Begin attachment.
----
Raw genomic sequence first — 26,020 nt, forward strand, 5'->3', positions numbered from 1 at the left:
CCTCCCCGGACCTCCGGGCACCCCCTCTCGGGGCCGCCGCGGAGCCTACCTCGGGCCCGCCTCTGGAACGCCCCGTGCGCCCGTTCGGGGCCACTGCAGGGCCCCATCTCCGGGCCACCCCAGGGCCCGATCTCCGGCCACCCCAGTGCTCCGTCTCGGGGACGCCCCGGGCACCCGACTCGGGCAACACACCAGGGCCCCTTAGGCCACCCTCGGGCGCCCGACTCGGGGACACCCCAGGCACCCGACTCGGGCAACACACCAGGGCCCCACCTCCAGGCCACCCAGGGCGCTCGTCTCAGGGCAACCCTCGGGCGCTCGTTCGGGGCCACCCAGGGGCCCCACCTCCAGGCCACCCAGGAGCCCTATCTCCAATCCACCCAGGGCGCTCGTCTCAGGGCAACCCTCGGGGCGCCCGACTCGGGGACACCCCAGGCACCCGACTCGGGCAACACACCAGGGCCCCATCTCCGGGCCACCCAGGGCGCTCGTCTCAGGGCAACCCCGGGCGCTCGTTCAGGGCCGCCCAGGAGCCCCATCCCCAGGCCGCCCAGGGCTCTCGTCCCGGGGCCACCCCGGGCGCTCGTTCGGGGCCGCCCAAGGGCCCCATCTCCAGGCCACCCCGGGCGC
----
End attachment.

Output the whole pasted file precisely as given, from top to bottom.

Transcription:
Raw genomic sequence first — 26,020 nt, forward strand, 5'->3', positions numbered from 1 at the left:
CCTCCCCGGACCTCCGGGCACCCCCTCTCGGGGCCGCCGCGGAGCCTACCTCGGGCCCGCCTCTGGAACGCCCCGTGCGCCCGTTCGGGGCCACTGCAGGGCCCCATCTCCGGGCCACCCCAGGGCCCGATCTCCGGCCACCCCAGTGCTCCGTCTCGGGGACGCCCCGGGCACCCGACTCGGGCAACACACCAGGGCCCCTTAGGCCACCCTCGGGCGCCCGACTCGGGGACACCCCAGGCACCCGACTCGGGCAACACACCAGGGCCCCACCTCCAGGCCACCCAGGGCGCTCGTCTCAGGGCAACCCTCGGGCGCTCGTTCGGGGCCACCCAGGGGCCCCACCTCCAGGCCACCCAGGAGCCCTATCTCCAATCCACCCAGGGCGCTCGTCTCAGGGCAACCCTCGGGGCGCCCGACTCGGGGACACCCCAGGCACCCGACTCGGGCAACACACCAGGGCCCCATCTCCGGGCCACCCAGGGCGCTCGTCTCAGGGCAACCCCGGGCGCTCGTTCAGGGCCGCCCAGGAGCCCCATCCCCAGGCCGCCCAGGGCTCTCGTCCCGGGGCCACCCCGGGCGCTCGTTCGGGGCCGCCCAAGGGCCCCATCTCCAGGCCACCCCGGGCGC